She had unpacked as soon as she got there – a legacy from being brought up with a mother who was once in the army – so neat and tidy. “If you unpack as soon as you get anywhere, then it’s done and you have free time then” she used to say. Sally didn’t have much to unpack; she was only staying a few days but remembering her mother’s instructions of long ago, put it all very neatly in the chest of drawers.
Sally pulled a book from the shelf – liking the sound of the title she began to read silently. The quietness of the room felt heavy somehow, as if a cover had been thrown over the house. The buzzing sound had been replaced by a slight ringing in her ears, silent ringing. ‘Can you have silent ringing?’ she asked herself desperately trying to describe what the noiseless room sounded like.
She put her book down after turning the corner of the page – “that ruins the book” her Gran used to tell her. Uncrossing her legs she rested her head back against the chair and listened. The bee sound had changed to a hum, long and hollow. She was tired and closed her eyes ‘just forty winks in this peace and then I’ll go for a walk’ she trailed off as her lids shut.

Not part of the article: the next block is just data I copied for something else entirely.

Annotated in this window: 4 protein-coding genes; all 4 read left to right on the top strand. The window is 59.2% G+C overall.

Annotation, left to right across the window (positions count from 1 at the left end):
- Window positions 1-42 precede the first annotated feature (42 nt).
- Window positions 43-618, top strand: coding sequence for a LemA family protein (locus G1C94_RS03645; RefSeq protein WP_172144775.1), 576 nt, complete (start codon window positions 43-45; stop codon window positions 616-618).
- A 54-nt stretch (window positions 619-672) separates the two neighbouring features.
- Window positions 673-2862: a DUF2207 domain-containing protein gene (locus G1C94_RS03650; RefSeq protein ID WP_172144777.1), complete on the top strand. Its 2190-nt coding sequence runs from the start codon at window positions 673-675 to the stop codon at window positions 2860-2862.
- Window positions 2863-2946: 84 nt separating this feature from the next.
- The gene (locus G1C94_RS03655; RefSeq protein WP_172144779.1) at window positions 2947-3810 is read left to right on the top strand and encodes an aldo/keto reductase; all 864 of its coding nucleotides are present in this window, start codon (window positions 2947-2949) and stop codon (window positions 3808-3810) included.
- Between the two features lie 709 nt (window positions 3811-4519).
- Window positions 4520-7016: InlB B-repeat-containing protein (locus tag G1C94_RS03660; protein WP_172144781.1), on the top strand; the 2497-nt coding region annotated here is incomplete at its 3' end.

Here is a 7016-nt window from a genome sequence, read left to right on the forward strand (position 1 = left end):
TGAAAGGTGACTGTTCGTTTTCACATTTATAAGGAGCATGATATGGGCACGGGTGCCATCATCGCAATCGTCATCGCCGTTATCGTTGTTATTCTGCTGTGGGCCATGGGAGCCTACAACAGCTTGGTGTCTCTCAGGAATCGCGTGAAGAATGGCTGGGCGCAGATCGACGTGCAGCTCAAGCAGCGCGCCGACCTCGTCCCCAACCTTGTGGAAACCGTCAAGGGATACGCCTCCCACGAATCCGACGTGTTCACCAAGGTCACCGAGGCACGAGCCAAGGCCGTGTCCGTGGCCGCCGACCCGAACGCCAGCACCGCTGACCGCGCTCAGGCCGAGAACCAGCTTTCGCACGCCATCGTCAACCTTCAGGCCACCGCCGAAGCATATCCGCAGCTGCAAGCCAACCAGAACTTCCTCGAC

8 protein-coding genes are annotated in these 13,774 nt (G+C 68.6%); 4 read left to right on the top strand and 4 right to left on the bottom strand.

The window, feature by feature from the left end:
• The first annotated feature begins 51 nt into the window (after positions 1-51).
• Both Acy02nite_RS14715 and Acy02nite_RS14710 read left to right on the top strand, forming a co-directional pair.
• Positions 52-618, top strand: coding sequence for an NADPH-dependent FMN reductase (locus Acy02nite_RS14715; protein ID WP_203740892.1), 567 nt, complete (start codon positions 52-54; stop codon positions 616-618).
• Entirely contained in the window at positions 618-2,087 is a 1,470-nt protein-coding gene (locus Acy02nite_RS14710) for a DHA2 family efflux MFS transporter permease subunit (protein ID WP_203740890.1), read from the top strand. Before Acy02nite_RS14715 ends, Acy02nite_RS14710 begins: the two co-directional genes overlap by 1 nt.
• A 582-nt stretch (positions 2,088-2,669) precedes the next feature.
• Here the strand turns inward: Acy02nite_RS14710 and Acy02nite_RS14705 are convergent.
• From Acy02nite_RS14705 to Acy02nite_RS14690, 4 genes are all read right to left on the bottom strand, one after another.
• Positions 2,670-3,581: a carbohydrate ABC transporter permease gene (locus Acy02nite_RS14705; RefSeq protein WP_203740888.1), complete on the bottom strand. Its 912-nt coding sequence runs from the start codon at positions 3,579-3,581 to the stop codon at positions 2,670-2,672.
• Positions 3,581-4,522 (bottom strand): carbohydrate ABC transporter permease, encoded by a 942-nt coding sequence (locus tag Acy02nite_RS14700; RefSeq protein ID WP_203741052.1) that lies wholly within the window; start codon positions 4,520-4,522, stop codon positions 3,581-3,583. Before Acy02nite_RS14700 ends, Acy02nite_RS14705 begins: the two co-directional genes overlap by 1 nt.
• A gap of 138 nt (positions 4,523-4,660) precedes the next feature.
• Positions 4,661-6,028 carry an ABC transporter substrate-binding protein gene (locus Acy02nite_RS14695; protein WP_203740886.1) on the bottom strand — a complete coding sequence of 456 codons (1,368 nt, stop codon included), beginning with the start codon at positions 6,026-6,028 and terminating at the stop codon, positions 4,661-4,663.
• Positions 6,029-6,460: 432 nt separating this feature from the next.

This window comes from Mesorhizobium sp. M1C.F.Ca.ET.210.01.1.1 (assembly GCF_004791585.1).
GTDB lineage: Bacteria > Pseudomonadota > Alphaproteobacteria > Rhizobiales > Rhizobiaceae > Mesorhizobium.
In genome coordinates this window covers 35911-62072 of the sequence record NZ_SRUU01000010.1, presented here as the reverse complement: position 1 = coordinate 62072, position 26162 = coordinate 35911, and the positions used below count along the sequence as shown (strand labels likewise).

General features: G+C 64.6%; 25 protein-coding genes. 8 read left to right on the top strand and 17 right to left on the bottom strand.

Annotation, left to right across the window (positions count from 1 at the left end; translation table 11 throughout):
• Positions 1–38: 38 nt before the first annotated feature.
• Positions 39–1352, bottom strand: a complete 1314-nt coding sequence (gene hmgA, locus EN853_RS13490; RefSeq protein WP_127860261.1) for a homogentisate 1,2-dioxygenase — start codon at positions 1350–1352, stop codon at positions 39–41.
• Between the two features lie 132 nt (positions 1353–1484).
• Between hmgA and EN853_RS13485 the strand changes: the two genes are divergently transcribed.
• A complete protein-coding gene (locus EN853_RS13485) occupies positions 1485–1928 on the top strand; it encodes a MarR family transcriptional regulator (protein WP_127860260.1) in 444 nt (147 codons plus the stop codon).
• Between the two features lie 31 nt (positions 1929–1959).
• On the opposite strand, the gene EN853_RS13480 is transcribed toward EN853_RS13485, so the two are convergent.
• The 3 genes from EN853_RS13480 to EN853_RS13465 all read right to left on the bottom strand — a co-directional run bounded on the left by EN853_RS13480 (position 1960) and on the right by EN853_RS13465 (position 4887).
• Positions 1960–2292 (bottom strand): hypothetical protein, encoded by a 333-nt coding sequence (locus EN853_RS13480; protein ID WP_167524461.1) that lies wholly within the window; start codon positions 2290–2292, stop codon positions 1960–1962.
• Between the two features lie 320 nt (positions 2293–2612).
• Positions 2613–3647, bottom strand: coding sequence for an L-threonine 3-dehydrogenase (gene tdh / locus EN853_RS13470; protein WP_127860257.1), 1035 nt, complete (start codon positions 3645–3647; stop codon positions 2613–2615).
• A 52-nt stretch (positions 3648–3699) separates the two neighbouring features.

When Sally woke up it was a lot later than she thought it would be. ‘I must have needed that’ she contemplated, adjusting her eyes to the dim light. Her ears became attuned to a sound that she hadn’t heard since being in the house – it was of the waves crashing – the only noise shattering the tranquillity and calmness of her surroundings. She could picture the white foam spraying out after the angry waves had hit the solid rocks, droplets flying in the air and being carried away, landing gently on whatever sat beneath them. Her Aunt used to get annoyed at how dirty the windows of the beach house were, blaming the sea spray that flew into them, sticking and then gathering dust. The windows were like that now, very dirty, and probably hadn’t been cleaned for a long time.
Sally had to put the light on in the house to find her way around. She sat down on the lumpy couch and put her socks and sneakers on, grabbed her rain jacket and locked the door behind her. ‘This is my first official outing anywhere since being in the hospital’ she thought sucking the air into her lungs and feeling the coolness of it hit her face, refreshing and invigorating. It almost felt as if the clean fresh air was washing away the unhappiness and sadness, just for this moment in time at least.
The little torch she brought with her kept flicking off and on. ‘It’s probably been sitting in that drawer for months – I’ll be lucky it if makes the journey to the beach. It did stay on, albeit sending Morse code signals all the way through the sand dunes to the edge of the water. It wasn’t completely dark as behind her was a small carpark with a street lamp and remarkably this was working!